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This appendix describes two additional types of quality control procedures that may be of interest:  Classification Accuracy and Completeness.  At this time, it is difficult to recommend appropriate thresholds for acceptance criteria.  However, ground classifications should be achievable with >90% accuracy.

Classification Accuracy

Points in a LIDAR dataset can be classified through semi-automated and in some cases automated processes. Typical classification categories for point clouds include terrain, vegetation (low, medium, high), buildings, etc. Note that ground filtering/vegetation removal algorithms tend to perform much better with airborne LIDAR data compared to Mobile or Static LIDAR techniques due to the look angle.  In addition to geometric accuracy, in the case of a classified point cloud, one would need to evaluate the classification accuracy to determine levels of omission and commission. For example, a point that is classified as ground but is really vegetation could lead to problems in DTM creation, depending on the robustness of future algorithms. Further discussion of this topic is beyond the scope of this document.

The classification accuracy of a point cloud can be determined by manually classifying points in several representative sample sections and comparing them to the classifications provided by the service provider. Statistics can then be developed on how well the points were classified for each category, into a Confusion Matrix (Figure F-1) showing the quantities and types of mis-classifications. Ideally, the matrix would be a diagonal matrix with 100% along the diagonal, showing that all data points were classified into the appropriate category.


Figure F-1:  Example of a confusion matrix comparing predicted versus actual classification accuracies by categories.

Data Completeness

Another consideration is a completeness factor describing the frequency of data gaps. While parts of the scan data will meet resolution requirements, there will be many cases where there will be data gaps (i.e., shadows, occlusions) due to visibility constraints (Figure F-2). The acceptable quantity and locations of these gaps will be important to consider when certifying the final deliverables. A simplified metric can be obtained in 2D by comparing the area covered by scan data (meeting a sampling threshold) to the total desired coverage area. For more sophisticated procedures on calculating completeness, see Yoo et al. (2010).  These procedures, however, require 3D models of the scene to be created, which will not always be available.  Hence, due to that reason and difficulties in implementing these methods with existing software we do not describe them herein.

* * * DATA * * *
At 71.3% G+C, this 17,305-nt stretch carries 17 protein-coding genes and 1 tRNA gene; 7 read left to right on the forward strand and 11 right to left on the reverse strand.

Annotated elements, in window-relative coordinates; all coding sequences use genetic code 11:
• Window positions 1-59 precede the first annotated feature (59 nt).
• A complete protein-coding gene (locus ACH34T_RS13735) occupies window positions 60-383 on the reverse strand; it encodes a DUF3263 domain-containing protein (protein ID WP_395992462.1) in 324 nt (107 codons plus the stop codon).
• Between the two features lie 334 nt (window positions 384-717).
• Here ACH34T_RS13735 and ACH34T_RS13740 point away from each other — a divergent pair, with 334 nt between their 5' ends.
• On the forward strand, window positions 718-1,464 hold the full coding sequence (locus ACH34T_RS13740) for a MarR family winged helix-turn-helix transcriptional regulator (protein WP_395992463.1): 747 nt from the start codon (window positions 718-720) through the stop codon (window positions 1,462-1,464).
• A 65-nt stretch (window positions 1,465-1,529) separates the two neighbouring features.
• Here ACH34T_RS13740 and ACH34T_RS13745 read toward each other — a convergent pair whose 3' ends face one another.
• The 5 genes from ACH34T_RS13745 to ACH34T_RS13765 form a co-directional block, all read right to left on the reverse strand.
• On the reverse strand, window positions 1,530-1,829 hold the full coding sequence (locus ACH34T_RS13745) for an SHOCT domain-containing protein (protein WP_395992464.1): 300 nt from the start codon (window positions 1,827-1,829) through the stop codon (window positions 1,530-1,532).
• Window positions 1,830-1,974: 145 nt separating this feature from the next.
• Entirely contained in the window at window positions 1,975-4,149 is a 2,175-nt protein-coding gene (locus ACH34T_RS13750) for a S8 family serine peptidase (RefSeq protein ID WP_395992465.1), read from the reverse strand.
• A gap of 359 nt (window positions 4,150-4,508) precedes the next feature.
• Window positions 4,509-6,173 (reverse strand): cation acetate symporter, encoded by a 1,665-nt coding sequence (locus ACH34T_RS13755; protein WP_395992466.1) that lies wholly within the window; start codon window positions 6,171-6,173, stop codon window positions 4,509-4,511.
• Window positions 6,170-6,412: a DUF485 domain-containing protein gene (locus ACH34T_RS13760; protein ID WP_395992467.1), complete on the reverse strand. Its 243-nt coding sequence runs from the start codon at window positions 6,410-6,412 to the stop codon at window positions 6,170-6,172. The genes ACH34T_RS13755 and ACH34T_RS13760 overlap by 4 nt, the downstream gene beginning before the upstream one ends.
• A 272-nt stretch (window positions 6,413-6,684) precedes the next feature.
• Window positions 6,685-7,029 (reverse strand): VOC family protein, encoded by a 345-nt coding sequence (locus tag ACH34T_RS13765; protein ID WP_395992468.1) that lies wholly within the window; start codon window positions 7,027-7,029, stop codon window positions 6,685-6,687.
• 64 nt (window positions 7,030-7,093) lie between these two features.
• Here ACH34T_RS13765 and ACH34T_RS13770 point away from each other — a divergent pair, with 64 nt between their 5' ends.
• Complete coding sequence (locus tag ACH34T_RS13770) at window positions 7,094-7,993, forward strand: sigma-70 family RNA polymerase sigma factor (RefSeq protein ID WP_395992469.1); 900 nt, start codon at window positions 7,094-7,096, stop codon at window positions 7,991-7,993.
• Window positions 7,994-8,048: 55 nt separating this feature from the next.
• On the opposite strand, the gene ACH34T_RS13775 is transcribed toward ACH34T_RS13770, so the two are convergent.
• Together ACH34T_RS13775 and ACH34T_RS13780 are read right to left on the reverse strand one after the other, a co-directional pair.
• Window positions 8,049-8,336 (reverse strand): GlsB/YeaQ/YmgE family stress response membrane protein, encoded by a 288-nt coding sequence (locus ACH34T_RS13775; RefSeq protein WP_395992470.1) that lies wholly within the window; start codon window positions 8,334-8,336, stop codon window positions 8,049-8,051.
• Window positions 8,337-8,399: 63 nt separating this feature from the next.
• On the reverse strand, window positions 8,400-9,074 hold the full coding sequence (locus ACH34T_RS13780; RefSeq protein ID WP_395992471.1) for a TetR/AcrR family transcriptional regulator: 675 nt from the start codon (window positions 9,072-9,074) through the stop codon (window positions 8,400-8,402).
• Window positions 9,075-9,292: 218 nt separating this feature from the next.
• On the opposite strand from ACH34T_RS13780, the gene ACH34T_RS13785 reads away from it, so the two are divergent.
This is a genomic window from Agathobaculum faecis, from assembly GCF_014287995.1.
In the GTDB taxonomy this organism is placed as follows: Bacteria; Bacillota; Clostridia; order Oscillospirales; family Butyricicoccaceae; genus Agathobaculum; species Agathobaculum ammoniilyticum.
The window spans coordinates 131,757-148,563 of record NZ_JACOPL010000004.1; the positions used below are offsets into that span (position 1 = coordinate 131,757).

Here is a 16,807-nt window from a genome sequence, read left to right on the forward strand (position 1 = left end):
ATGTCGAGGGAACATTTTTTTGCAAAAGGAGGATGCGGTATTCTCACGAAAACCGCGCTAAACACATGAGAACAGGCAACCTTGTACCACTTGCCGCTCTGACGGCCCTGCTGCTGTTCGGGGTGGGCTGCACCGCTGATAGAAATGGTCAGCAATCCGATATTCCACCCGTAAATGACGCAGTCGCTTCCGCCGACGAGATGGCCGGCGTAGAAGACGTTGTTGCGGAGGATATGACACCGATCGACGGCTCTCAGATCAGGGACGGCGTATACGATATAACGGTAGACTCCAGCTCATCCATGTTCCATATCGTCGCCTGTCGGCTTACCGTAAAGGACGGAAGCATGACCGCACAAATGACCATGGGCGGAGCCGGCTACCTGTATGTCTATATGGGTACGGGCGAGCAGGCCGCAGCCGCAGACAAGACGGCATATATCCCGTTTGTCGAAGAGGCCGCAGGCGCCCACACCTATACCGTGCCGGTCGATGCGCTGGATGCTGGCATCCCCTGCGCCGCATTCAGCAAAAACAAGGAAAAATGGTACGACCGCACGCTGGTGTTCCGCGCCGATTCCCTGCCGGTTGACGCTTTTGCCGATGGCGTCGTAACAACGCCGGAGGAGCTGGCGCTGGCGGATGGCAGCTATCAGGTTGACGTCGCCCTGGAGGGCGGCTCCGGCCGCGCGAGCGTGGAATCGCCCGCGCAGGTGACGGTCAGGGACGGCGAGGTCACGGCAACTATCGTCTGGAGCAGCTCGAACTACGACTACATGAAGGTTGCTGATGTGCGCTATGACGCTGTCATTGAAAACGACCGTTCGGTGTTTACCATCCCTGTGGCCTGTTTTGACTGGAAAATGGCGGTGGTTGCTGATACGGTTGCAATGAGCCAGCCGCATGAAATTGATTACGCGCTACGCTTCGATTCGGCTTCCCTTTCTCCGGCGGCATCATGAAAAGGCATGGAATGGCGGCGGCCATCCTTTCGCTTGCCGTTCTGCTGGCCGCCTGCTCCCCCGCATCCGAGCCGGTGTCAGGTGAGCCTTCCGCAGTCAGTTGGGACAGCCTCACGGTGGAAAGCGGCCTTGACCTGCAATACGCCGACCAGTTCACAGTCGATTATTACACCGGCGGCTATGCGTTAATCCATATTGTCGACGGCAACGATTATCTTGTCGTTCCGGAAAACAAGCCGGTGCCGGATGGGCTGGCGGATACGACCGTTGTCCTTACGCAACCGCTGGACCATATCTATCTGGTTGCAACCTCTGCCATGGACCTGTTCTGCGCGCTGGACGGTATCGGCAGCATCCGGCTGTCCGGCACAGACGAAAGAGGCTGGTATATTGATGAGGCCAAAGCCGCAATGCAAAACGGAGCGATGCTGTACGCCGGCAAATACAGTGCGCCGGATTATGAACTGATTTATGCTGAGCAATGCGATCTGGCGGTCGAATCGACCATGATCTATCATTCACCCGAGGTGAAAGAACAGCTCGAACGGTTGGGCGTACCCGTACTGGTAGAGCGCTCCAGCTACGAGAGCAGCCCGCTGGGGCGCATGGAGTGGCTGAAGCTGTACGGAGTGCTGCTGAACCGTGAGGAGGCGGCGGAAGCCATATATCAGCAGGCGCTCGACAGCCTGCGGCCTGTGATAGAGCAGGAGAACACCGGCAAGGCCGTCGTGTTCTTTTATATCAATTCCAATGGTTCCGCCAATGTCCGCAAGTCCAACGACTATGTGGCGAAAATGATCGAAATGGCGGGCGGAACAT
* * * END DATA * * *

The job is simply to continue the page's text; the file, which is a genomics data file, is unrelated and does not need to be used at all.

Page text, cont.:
On the road surface or objects that are orthogonal to the MLS, completeness >90% should be easily achievable.  However, the completeness quality will degrade with distance from the scanner trajectory because the shadow from a small object blocking the scanner will enlarge with distance.  Further, small data gaps from moving objects passing in front of the scanner are less of a problem than larger gaps from static objects (e.g., parked vehicles).  To help counteract this, collection should be done during low traffic periods.  Implementation of a rolling slowdown behind the scanner can eliminate problems with vehicles creating data gaps.  Multiple passes will also help fill in these data gaps.

Recommendations: (a)  Collect data during low traffic periods and consider a rolling slow-down. (b)  Combine data from multiple passes.


Figure F-2:  Shadows in the point cloud created by obstructions (courtesy of Alaska DOT)